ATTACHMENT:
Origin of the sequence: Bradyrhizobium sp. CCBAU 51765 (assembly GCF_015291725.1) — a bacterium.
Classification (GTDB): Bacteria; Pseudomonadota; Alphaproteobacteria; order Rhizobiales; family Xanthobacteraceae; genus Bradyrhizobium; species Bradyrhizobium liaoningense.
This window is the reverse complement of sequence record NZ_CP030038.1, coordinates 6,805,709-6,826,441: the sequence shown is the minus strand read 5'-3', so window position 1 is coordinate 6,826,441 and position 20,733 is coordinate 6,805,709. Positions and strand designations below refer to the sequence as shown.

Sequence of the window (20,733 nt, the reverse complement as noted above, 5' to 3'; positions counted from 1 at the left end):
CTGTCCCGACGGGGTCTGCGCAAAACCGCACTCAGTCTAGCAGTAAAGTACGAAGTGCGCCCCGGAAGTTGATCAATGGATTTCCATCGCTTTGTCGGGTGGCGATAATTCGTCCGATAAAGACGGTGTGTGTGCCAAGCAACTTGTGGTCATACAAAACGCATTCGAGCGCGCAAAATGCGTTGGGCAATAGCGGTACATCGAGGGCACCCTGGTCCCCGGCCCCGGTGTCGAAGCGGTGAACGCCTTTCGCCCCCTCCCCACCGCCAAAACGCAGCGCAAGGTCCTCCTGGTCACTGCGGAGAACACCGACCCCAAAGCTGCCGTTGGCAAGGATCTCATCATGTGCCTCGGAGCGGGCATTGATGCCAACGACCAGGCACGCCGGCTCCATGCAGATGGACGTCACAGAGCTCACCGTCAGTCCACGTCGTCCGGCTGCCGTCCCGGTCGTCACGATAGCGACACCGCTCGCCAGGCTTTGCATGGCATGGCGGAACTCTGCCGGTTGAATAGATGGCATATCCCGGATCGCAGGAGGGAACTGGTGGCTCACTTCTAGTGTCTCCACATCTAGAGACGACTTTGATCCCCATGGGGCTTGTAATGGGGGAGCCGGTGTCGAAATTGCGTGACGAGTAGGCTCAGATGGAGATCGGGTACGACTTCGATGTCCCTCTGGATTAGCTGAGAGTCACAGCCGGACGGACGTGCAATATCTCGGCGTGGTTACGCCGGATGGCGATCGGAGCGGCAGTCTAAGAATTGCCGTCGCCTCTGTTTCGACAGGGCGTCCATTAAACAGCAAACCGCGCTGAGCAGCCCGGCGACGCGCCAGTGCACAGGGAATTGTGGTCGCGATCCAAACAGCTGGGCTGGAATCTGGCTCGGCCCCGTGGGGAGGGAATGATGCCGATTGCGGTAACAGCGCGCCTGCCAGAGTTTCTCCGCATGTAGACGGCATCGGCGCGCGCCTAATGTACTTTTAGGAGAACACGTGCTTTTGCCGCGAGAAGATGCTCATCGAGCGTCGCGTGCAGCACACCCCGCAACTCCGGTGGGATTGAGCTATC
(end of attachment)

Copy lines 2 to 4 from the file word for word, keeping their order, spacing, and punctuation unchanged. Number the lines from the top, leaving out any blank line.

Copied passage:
Classification (GTDB): Bacteria; Pseudomonadota; Alphaproteobacteria; order Rhizobiales; family Xanthobacteraceae; genus Bradyrhizobium; species Bradyrhizobium liaoningense.
This window is the reverse complement of sequence record NZ_CP030038.1, coordinates 6,805,709-6,826,441: the sequence shown is the minus strand read 5'-3', so window position 1 is coordinate 6,826,441 and position 20,733 is coordinate 6,805,709. Positions and strand designations below refer to the sequence as shown.

Sequence of the window (20,733 nt, the reverse complement as noted above, 5' to 3'; positions counted from 1 at the left end):